Hereupon the people of each parish gathered closer round their 25 minister, who looked calmly upward and assumed a more apos

tolic dignity, as well befitted a candidate for the highest honor of his profession, the crown of martyrdom. It was actually fancied, at that period, that New England might have a John Rogers

a of her own, to take the place of that worthy in the Primer.

“We are all to be massacred,” cried others.

Neither was this rumor wholly discredited, although the wiser class believed the Governor's object somewhat less atrocious. His predecessor under the old charter, Bradstreet, a venerable companion of the first settlers, was known to be in town. There




were grounds for conjecturing that Sir Edmund Andros intended, at once, to strike terror, by a parade of military force, and to confound the opposite faction by possessing himself of their chief.

"Stand firm for the old charter, Governor!" shouted the crowd, 5 seizing upon the idea. “The good old Governor Bradstreet!”

While this cry was at the loudest, the people were surprised by the well-known figure of Governor Bradstreet himself, a patriarch of nearly ninety, who appeared on the elevated steps of a

door, and, with characteristic mildness, besought them to submit 10 to the constituted authorities.

"My children,” concluded this venerable person, "do nothing rashly. Cry not aloud, but pray for the welfare of New England, and expect patiently what the Lord will do in this matter!”

The event was soon to be decided. All this time the roll of the drum had been approaching through Cornhill, louder and deeper, till with reverberations from house to house, and the regular tramp of mártial footsteps, it burst into the street. A double

rank of soldiers made their appearance, occupying the whole 20 breadth of the passage, with shouldered matchlocks, and matches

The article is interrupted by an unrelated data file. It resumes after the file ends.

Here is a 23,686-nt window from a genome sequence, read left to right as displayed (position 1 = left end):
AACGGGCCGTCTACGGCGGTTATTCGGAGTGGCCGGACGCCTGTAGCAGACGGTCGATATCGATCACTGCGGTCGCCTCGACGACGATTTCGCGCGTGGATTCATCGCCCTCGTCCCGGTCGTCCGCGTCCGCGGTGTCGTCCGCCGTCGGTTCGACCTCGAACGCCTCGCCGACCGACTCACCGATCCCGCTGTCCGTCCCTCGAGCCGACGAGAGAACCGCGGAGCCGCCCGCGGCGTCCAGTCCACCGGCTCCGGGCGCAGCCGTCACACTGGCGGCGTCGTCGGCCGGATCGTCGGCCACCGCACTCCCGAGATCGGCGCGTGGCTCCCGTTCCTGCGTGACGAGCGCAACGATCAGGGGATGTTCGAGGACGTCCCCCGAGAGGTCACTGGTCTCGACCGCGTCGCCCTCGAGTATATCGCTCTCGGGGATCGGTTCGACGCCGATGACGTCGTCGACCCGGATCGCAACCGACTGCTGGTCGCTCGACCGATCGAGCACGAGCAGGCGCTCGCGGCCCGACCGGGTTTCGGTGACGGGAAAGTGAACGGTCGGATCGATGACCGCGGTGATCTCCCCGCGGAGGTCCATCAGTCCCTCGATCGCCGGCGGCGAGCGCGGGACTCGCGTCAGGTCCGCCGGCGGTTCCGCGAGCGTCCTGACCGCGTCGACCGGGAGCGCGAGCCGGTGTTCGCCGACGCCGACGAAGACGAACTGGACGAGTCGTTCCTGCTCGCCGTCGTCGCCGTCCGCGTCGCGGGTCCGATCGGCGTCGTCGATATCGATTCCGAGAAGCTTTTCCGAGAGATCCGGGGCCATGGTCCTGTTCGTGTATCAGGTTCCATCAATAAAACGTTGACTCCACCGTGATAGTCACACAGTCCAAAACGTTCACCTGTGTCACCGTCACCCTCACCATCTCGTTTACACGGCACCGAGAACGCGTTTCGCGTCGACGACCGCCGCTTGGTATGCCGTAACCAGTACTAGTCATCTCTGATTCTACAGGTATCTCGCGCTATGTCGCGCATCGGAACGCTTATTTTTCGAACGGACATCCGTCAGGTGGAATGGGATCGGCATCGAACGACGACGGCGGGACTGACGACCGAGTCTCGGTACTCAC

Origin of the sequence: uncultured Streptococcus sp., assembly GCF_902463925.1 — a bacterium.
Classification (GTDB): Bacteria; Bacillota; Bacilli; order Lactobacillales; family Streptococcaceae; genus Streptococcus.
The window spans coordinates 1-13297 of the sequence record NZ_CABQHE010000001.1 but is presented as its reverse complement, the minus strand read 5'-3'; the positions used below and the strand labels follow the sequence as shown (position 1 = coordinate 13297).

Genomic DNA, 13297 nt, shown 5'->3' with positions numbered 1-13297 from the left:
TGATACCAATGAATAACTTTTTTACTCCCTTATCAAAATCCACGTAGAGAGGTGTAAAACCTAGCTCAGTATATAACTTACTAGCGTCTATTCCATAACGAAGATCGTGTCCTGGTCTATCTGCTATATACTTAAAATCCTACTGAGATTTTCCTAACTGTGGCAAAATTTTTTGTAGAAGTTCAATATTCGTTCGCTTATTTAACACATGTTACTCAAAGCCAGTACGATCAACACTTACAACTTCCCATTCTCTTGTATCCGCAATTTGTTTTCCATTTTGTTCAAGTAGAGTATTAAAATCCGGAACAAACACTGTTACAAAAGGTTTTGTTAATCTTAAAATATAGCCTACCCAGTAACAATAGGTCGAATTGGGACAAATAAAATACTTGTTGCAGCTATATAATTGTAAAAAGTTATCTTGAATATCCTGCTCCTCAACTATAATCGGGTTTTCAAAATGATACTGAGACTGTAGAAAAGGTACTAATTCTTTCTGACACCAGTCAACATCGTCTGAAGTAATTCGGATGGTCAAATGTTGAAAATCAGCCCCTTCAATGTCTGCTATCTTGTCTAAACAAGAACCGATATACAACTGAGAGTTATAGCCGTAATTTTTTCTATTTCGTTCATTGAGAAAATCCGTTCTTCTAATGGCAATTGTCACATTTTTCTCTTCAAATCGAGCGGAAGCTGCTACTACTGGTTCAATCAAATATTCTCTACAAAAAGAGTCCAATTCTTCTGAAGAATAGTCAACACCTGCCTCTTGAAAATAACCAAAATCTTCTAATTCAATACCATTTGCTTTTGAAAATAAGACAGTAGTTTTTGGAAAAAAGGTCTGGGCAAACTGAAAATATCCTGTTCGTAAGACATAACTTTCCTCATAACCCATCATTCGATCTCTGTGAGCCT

burning, so as to present a row of fires in the dusk. Their steady march was like the progress of a machine, that would roll irresistibly over everything in its way. Next, moving slowly, with

a confused clatter of hoofs on the pavement, rode a party of 25 mounted gentlemen, the central figure being Sir Edmund An

dros, elderly, but erect and soldier-like. Those around him were his favorite councilors, and the bitterest foes of New England. At his right hand rode Edward Randolph, our arch-enemy, that

“blasted wretch," as Cotton Mather calls him, who achieved 30 the downfall of our ancient government, and was followed with

a sensible curse, through life and to his grave. On the other side was Bullivant, scattering jests and mockery as he rode along. Dudley came behind, with a downcast look, dreading,

as well he might, to meet the indignant gaze of the people, 35 who beheld him, their only countryman by birth, among the


oppressors of his native land. The captain of a frigate in the harbor, and two or three civil officers under the Crown were also there. But the figure which most attracted the public eye,

and stirred up the deepest feeling, was the Episcopal clergyman 5 of King's Chapel, riding haughtily among the magistrates in

his priestly vestments, the fitting representative of prelacy and persecution, the union of Church and State, and all those abominations which had driven the Puritans to the wilderness. Another guard of soldiers, in double rank, brought up the rear.

The whole scene was a picture of the condition of New England, and its moral, the deformity of any government that does not grow out of the nature of things and the character of the people. On one side, the religious multitude, with their sad vis

ages and dark attire, and on the other, the group of despotic 15 rulers, all magnificently clad, flushed with wine, proud of unjust

authority, and scoffing at the universal groan. And the mercenary soldiers, waiting but the word to deluge the street with blood, showed the only means by which obedience could be secured.

“O Lord of Hosts,” cried a voice among the crowd, “provide a champion for thy people!"

This ejaculation was loudly uttered, and served as a herald's cry, to introduce a remarkable personage. The crowd had rolled

back, and were now huddled together nearly at the extremity of 25 the street, while the soldiers had advanced no more than a third

of its length. The intervening space was empty-a paved solitude, between lofty edifices, which threw almost a twilight shadow over it. Suddenly, there was seen the figure of an an

cient man, who seemed to have emerged from among the people, 30 and was walking by himself along the center of the street, to

confront the armed band. He wore the old Puritan dress, a dark cloak and a steeple-crowned hat, in the fashion of at least fifty years before, with a heavy sword upon his thigh, but a staff in his hand to assist the tremulous gait of age.

When at some distance from the multitude, the old man turned